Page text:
That steel end plate on the passenger side of the battery: opinions vary about whether to leave that part on the car when you pull your old battery out. The 10-minute video of pulling the battery showed leaving that end plate in the car, so that's what I did. Yes, the small white plastic plug/clip had to be removed when unfastening the end plate, so I saved it with other hardware and reinstalled it when the new battery went back into the car.

    @Mendel Leisk: You're right about the warranty. The people at my Toyota dealer explained carefully that if I just bought the battery kit I'd only have 1 year warranty, but if they installed it I'd get 3 year warranty. That's consistent with what I've read elsewhere on PriusChat. My view on that is that there's SO MUCH advantage in getting all new modules and bus-bar interconnects (re: corrosion) that the new battery is likely going to be trouble-free for a lot longer than 3 years. Other things could go wrong of course which might have been covered (I'm not sure!!) by the 3 year dealer install warranty. The ECU computer or a high voltage relay could fail. The ECU is a $750 part if I recall correctly. I'll solve those problems if and when needed --- but I'm betting I'll be fine, battery-wise, for as long as I want to own the car. And that's probably 5 to 10 years.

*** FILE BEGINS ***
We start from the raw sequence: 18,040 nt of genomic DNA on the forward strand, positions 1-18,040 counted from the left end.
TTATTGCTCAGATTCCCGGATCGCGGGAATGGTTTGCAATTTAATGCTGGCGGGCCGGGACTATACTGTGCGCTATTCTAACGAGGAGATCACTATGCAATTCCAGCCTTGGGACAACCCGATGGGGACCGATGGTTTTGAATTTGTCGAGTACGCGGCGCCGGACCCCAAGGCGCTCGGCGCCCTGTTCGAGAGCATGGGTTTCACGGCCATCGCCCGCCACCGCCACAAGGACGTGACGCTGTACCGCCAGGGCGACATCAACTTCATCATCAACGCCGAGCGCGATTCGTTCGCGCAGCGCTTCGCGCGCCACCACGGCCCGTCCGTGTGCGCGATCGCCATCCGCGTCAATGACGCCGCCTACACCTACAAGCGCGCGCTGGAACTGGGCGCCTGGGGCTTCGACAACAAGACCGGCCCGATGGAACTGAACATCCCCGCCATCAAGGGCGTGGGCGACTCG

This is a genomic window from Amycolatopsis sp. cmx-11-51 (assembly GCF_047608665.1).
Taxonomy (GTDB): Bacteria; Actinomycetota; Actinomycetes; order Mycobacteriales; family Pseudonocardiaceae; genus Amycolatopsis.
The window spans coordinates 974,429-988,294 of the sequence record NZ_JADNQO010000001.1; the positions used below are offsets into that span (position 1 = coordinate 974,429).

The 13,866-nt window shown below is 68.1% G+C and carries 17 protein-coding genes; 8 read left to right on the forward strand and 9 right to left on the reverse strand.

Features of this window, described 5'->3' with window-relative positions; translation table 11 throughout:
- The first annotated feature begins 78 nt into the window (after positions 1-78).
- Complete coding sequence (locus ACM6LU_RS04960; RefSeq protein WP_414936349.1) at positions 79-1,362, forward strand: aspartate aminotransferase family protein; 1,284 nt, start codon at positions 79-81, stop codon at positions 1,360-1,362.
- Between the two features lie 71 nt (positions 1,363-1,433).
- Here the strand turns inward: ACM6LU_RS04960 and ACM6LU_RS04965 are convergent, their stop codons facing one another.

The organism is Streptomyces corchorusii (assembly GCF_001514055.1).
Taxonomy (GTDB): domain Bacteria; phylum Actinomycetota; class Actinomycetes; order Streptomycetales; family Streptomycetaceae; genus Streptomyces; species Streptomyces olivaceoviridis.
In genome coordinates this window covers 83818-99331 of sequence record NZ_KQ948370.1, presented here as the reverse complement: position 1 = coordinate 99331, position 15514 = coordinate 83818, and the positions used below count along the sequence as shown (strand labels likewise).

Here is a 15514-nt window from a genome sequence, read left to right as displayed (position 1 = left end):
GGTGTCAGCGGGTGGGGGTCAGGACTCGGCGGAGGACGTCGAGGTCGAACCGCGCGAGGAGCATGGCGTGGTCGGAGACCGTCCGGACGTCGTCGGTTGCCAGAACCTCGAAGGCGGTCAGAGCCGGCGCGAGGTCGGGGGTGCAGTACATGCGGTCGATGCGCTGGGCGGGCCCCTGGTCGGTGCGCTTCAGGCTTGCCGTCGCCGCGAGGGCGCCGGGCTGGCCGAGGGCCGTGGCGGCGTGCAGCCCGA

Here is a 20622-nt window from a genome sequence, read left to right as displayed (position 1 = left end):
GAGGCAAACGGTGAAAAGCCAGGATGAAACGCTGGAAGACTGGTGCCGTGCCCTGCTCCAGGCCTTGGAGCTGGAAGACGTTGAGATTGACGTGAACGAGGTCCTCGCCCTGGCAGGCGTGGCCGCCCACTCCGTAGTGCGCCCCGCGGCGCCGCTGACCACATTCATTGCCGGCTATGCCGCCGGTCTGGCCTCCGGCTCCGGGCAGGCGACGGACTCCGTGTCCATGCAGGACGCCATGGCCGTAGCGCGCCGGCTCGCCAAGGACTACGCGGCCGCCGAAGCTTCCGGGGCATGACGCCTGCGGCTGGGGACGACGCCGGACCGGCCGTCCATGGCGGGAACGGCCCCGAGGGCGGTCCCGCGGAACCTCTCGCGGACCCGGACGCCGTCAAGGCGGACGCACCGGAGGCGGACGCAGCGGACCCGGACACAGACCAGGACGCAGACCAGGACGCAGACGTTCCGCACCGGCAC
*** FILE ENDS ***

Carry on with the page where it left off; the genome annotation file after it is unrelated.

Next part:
I returned my old battery core the day after I picked up the new battery kit. No trouble.

    I've put about 150 miles on the car since starting it up for the first time with the new battery. No troubles, no codes. It's a thing of beauty.

    A back-of-the-envelope calculation showed that I've saved over $5500 just in reduced fuel costs in the 7 years I've owned my Prius, as compared to my 24mpg much-loved Volvo 240. So even after spending a little over $2000 in battery kit and tools, I'm comfortably ahead of the game. The Prius has also saved a money on other running expenses. I've only had the brakes worked on once, and it was just a pad replacement. I've not had to change the exhaust system at all, and it's a high-mileage car. Much better than periodic exhaust maintenance costs on a regular car.